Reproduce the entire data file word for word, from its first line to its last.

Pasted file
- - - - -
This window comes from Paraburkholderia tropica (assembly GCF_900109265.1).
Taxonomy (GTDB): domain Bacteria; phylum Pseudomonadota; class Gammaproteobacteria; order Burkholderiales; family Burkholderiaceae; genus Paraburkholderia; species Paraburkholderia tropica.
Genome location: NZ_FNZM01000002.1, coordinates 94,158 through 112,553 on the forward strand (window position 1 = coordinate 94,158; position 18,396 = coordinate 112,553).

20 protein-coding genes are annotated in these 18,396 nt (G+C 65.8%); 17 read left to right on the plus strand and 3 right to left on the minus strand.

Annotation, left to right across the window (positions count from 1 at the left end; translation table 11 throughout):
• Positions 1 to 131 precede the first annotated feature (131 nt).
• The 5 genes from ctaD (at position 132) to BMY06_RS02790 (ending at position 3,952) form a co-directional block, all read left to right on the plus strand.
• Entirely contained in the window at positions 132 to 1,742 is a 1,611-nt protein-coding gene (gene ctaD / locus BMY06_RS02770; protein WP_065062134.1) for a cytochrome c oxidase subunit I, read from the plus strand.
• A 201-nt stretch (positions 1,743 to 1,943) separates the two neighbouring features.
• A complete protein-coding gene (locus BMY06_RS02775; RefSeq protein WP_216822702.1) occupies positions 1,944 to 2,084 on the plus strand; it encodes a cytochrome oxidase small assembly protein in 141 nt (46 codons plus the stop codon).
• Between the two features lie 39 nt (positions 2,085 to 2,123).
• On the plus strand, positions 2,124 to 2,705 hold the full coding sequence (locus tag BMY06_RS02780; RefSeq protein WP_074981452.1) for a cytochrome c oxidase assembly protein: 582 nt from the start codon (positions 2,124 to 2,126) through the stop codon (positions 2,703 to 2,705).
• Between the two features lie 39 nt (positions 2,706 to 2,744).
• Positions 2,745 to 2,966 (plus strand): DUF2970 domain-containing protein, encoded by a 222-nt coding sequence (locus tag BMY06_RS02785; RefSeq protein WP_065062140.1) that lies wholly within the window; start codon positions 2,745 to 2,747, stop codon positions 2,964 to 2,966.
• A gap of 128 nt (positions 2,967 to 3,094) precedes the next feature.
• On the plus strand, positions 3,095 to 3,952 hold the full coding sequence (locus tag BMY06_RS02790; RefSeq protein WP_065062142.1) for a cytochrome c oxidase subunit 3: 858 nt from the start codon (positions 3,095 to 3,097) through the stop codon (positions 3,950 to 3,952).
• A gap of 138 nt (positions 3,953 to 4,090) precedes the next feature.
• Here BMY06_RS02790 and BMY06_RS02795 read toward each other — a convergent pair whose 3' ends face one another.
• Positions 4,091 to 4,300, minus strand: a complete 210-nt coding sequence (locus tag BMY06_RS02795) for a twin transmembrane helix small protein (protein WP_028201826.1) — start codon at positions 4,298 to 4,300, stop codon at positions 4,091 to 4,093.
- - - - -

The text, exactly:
This window comes from Paraburkholderia tropica (assembly GCF_900109265.1).
Taxonomy (GTDB): domain Bacteria; phylum Pseudomonadota; class Gammaproteobacteria; order Burkholderiales; family Burkholderiaceae; genus Paraburkholderia; species Paraburkholderia tropica.
Genome location: NZ_FNZM01000002.1, coordinates 94,158 through 112,553 on the forward strand (window position 1 = coordinate 94,158; position 18,396 = coordinate 112,553).

20 protein-coding genes are annotated in these 18,396 nt (G+C 65.8%); 17 read left to right on the plus strand and 3 right to left on the minus strand.

Annotation, left to right across the window (positions count from 1 at the left end; translation table 11 throughout):
• Positions 1 to 131 precede the first annotated feature (131 nt).
• The 5 genes from ctaD (at position 132) to BMY06_RS02790 (ending at position 3,952) form a co-directional block, all read left to right on the plus strand.
• Entirely contained in the window at positions 132 to 1,742 is a 1,611-nt protein-coding gene (gene ctaD / locus BMY06_RS02770; protein WP_065062134.1) for a cytochrome c oxidase subunit I, read from the plus strand.
• A 201-nt stretch (positions 1,743 to 1,943) separates the two neighbouring features.
• A complete protein-coding gene (locus BMY06_RS02775; RefSeq protein WP_216822702.1) occupies positions 1,944 to 2,084 on the plus strand; it encodes a cytochrome oxidase small assembly protein in 141 nt (46 codons plus the stop codon).
• Between the two features lie 39 nt (positions 2,085 to 2,123).
• On the plus strand, positions 2,124 to 2,705 hold the full coding sequence (locus tag BMY06_RS02780; RefSeq protein WP_074981452.1) for a cytochrome c oxidase assembly protein: 582 nt from the start codon (positions 2,124 to 2,126) through the stop codon (positions 2,703 to 2,705).
• Between the two features lie 39 nt (positions 2,706 to 2,744).
• Positions 2,745 to 2,966 (plus strand): DUF2970 domain-containing protein, encoded by a 222-nt coding sequence (locus tag BMY06_RS02785; RefSeq protein WP_065062140.1) that lies wholly within the window; start codon positions 2,745 to 2,747, stop codon positions 2,964 to 2,966.
• A gap of 128 nt (positions 2,967 to 3,094) precedes the next feature.
• On the plus strand, positions 3,095 to 3,952 hold the full coding sequence (locus tag BMY06_RS02790; RefSeq protein WP_065062142.1) for a cytochrome c oxidase subunit 3: 858 nt from the start codon (positions 3,095 to 3,097) through the stop codon (positions 3,950 to 3,952).
• A gap of 138 nt (positions 3,953 to 4,090) precedes the next feature.
• Here BMY06_RS02790 and BMY06_RS02795 read toward each other — a convergent pair whose 3' ends face one another.
• Positions 4,091 to 4,300, minus strand: a complete 210-nt coding sequence (locus tag BMY06_RS02795) for a twin transmembrane helix small protein (protein WP_028201826.1) — start codon at positions 4,298 to 4,300, stop codon at positions 4,091 to 4,093.